To test the robustness of the method to outliers, a bootstrapping approach was used. Each group was re-tested 1000 times, each time randomly selecting 75% of the observations for each leukaemia subtype. The number of times each group was found to be differentially co-expressed by the coXpress method was recorded.
Differentially co-expressed groups from the ALL subtype dataset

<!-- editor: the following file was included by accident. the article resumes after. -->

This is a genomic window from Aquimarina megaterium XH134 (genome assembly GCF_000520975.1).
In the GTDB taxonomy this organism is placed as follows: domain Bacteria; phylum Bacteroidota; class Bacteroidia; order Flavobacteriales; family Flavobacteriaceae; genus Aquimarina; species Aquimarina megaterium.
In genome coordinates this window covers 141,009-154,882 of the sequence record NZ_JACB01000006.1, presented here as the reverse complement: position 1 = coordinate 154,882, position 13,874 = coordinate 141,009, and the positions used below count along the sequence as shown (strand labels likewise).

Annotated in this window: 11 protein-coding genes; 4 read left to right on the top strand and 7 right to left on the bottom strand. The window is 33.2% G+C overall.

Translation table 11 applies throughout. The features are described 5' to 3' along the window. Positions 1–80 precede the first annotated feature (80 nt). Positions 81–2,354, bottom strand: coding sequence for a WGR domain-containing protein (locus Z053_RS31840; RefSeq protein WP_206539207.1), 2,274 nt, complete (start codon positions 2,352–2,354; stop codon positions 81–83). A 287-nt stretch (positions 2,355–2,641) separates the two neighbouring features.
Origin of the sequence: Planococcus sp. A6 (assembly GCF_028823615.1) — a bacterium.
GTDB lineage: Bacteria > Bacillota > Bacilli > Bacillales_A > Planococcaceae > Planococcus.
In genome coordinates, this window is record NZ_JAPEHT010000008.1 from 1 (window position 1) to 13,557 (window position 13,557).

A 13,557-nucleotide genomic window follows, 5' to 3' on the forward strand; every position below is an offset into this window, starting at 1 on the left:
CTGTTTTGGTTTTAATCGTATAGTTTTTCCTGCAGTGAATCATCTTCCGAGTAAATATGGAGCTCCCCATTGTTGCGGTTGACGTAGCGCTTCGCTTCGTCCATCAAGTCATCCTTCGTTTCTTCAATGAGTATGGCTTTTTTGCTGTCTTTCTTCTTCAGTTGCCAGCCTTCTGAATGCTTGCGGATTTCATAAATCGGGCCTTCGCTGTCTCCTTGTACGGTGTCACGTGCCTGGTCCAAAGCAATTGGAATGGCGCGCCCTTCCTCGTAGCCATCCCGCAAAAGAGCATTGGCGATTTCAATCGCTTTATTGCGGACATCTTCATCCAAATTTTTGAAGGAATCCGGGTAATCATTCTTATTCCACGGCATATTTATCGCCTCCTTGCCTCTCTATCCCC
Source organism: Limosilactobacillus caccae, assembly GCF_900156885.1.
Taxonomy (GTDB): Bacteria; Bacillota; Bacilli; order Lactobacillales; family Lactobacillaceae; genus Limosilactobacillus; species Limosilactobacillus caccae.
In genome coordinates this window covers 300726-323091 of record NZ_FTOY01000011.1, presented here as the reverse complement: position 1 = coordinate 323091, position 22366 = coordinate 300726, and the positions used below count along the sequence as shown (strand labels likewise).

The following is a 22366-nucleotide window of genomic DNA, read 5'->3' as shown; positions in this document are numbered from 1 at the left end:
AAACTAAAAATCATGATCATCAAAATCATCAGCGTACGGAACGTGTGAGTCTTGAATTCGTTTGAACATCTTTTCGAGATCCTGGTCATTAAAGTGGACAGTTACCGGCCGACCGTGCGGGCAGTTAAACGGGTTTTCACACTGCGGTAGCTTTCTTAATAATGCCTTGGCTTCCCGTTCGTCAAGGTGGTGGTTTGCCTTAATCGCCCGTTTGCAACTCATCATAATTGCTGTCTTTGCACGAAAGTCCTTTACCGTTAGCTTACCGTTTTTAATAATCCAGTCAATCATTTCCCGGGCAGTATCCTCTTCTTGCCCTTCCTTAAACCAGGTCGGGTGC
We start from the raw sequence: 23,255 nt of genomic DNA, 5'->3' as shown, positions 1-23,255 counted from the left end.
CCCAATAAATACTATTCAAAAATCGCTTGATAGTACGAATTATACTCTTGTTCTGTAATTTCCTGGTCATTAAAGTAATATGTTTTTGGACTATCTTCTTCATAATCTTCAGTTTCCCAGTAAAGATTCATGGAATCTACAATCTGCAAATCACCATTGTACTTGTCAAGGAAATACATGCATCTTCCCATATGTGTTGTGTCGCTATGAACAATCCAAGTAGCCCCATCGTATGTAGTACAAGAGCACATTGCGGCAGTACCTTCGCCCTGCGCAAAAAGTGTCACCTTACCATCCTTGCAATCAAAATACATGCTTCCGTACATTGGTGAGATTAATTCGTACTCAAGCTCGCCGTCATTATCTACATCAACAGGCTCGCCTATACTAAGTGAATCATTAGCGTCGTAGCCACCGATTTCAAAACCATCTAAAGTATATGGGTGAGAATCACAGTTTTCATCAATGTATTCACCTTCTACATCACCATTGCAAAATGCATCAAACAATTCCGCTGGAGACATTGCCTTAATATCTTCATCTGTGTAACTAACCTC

The GOHyperG function of the GOstats package  was used to find GO terms over-represented in the differentially co-expressed groups. Group 47 with 16 members, is enriched for GO terms for hormone catabolism, glucocorticoid receptor signalling and glucocorticoid catabolism. Group 31 with 10 members contains two probes for a gene in the RAS oncogene family, and is enriched for GO terms for oxidoreductase activity and ubiquitin activating enzyme activity. Finally, group 89 with 13 members contains genes annotated as B-cell lymphoma and cancer susceptibility genes, as well as genes enriched for GO terms for endothelial cell migration, regulation of cell motility and migration, angiostatin binding and regulation of blood vessel endothelial cell migration.